FERC declines to take jurisdiction over pipeline associated with Lake Powell hydro project

The Federal Energy Regulatory Commission issued an order denying the petition for declaratory order on jurisdiction around the Lake Powell Pipeline Project.

The petition was filed by the Utah Board of Water Resources, the license applicant for hydroelectric generating facilities to be located on this pipeline, and the Washington County Water Conservancy District, the principal beneficiary of the project. The two asked FERC to find that its licensing jurisdiction under the Federal Power Act extends to all of the project facilities identified by the board as the “hydro system,” including 89 miles of connecting water delivery pipeline.

In addition to hydropower generation, a primary purpose of the proposed project would be to deliver water from Lake Powell in Arizona 140 miles to southwestern Utah for municipal and industrial use, FERC said.

FERC denied the petition and clarified that it would only license the hydroelectric power generating facilities.

The 140-mile-long pipeline would convey up to 100,000 acre-feet of water from year from the Bureau of Reclamation’s Lake Powell, through a buried 69-inch-diameter pipeline. Water would be pumped uphill about 50 miles to a high point, then flow downhill nearly 90 miles through:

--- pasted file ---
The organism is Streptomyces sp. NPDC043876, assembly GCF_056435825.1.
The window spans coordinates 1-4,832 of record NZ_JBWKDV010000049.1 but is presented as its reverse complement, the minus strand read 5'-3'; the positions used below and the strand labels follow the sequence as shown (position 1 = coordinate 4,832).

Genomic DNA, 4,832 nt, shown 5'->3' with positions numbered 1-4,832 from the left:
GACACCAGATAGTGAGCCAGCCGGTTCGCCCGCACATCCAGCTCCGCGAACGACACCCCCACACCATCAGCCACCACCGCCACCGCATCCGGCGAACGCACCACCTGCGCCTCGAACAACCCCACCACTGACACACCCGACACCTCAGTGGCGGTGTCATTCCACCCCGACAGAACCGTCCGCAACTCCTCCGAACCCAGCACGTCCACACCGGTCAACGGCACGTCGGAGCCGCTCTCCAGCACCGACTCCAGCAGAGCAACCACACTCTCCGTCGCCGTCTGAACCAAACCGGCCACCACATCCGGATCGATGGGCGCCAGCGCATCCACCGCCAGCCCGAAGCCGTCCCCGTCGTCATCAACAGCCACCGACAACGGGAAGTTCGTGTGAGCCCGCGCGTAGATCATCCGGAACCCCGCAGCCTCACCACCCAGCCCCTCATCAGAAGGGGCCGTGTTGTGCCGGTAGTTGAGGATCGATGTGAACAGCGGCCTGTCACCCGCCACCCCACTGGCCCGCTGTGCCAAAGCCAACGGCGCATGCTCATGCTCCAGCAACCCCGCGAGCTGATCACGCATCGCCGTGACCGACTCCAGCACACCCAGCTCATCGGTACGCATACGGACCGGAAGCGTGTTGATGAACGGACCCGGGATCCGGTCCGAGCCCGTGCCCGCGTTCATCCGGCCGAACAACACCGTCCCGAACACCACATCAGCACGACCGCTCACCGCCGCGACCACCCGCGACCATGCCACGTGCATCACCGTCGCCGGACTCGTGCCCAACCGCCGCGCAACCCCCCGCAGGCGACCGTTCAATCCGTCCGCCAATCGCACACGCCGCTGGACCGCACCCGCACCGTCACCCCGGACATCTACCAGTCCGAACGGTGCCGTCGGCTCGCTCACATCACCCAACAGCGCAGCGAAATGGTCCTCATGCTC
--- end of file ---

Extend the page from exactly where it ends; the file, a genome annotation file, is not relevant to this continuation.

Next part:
• Four inline hydroelectric turbines, each with a capacity of 1 MW to 1.7 MW
  • A 35-MW flow-through peaking project at Hurricane Cliffs, a future phase of the Hurricane Cliffs development that would add a 300-MW pumped-storage project
  • A 5-MW generating facility at the Sand Hollow reservoir, where the project terminates

The piece in question was the entire 89 miles of pipeline that would flow from a regulating tank at the highest point of the pipeline to the generating units.

FERC said that the project is, first and foremost, a large water conveyance system whose primary purpose is not hydropower development. The Commission also determined that its licensing jurisdiction does not extend to the water delivery pipeline itself. Therefore, FERC said it would “not act as the ultimate decision maker for approving any portion of the overall project beyond the discrete hydropower facilities. In addition, the Commission will not be responsible for determining which alternative route for the water delivery pipeline should be chosen.”

Click here for the full text of the order.

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